I’m was in the Fremont Coffee Company recently, eavesdropping on the baristas.
One of them was telling a story about a customer who asked “Do you have service on the porch?” She thought he meant wi-fi service and so she said yep. So he sat out on the porch waiting for table service for a while, and as she was slammed behind the bar, one of her regulars – some guy named Spencer, with his kooky clothes and his wild-eyed hair – went on out to the guy on the porch and asked him if he needed a sandwich, or something to drink, and was his waiter for the morning. No harm no foul, just a little extra help.
[Stepping up, filling in so that the structure in question is not something that can develop cracks, but a dynamic concoction of opportunities to weave a bit of your own thread into the web. Spencer saved the day – it could have gone a lot of different ways, but the story he created for the telling speaks volumes about the craft of improvisational living.]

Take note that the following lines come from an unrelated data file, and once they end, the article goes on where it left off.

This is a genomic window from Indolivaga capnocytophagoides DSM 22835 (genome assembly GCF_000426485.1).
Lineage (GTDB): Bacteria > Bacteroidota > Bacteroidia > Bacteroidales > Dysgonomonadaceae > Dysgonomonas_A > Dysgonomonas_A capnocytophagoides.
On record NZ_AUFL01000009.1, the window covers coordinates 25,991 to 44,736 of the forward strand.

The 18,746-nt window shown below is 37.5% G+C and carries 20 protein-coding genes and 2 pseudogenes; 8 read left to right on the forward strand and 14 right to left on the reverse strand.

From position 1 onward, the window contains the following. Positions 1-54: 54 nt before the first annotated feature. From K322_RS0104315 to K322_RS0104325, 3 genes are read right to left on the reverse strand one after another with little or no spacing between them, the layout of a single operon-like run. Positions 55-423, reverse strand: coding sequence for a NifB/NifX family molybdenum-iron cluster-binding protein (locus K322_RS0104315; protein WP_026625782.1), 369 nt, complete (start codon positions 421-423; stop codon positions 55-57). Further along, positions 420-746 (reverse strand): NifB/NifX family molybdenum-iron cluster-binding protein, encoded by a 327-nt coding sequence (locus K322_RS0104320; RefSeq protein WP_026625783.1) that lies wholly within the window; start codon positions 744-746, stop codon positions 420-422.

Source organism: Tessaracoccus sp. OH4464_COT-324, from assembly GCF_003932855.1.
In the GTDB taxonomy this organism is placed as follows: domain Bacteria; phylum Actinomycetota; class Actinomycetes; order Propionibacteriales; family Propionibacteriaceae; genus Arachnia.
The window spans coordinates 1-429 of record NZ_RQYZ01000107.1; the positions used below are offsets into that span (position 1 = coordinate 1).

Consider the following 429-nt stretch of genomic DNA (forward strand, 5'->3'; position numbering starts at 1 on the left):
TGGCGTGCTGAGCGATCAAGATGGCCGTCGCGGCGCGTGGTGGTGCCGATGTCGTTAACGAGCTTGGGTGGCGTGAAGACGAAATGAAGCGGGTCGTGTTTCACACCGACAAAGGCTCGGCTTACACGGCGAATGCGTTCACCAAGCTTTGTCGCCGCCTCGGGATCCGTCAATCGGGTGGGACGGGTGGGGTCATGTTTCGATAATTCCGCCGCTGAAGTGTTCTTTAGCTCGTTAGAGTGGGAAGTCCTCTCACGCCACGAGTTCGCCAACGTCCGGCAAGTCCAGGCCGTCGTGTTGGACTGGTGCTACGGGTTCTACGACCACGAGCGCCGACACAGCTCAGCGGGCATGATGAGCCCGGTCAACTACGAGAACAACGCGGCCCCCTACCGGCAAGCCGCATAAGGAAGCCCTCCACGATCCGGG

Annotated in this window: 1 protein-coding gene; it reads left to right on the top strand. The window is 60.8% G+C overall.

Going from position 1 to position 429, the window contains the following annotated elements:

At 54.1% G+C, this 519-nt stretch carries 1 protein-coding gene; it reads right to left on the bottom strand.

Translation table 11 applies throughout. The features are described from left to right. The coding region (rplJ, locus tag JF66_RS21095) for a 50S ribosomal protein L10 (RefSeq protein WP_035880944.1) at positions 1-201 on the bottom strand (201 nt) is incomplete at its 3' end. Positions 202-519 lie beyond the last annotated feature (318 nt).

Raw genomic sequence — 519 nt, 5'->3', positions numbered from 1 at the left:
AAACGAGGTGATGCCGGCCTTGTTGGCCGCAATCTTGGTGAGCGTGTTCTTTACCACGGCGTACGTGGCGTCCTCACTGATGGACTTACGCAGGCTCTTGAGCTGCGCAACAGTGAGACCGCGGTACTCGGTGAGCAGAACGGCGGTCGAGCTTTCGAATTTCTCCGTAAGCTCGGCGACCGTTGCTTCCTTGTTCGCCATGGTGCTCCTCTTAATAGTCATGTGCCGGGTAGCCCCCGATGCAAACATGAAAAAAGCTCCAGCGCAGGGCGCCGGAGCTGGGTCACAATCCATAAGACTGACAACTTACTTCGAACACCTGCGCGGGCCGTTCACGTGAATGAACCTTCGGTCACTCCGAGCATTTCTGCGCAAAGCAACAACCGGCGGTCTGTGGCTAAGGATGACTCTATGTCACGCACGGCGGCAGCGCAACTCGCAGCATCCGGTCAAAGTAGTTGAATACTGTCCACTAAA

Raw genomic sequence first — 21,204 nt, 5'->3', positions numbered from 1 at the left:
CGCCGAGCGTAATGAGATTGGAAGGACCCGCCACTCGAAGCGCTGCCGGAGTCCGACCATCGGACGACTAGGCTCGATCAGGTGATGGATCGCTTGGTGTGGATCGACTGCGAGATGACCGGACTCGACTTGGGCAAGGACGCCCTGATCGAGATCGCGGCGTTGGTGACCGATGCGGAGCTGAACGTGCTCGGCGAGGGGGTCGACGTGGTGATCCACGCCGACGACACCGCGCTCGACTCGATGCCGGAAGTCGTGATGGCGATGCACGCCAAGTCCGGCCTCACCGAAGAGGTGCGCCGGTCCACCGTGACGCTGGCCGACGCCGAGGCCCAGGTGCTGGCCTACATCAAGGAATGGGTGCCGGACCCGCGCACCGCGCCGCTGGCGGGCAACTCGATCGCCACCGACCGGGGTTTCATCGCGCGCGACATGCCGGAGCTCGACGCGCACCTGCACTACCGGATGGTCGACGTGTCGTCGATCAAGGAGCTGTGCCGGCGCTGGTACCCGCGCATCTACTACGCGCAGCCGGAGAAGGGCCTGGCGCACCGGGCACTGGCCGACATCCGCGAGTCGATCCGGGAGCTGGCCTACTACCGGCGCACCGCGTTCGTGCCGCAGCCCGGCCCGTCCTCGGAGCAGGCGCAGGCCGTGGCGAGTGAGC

And I’m in the Fuel Cafe on Alberta Street currently, ordering coffee on an empty stomach, feeling a cold brewing in the cup of my jaws. The woman who hosts here is playing Catpower on the stereo, and she reminds me that coffee is a digestive, best drunken after eating. I order a grilled vegan sandwich, I let myself be fed by this woman who knows. Chan Marshall’s eerie lullabies, the bouquet of basil on the counter, the mandalas and the christmas lights and the green walls – all these components combine to birth a potency of calm, a space with soul in it. And soul bespeaks soul, and so I am home here, in this skin; and from this sense of home, words may come moving through me.
The soulfilled space is expressed by the vision and presence of an anchor.
The olde taverne wench has evolved; she channels through brew and food and conversation, information on the nature of the universe.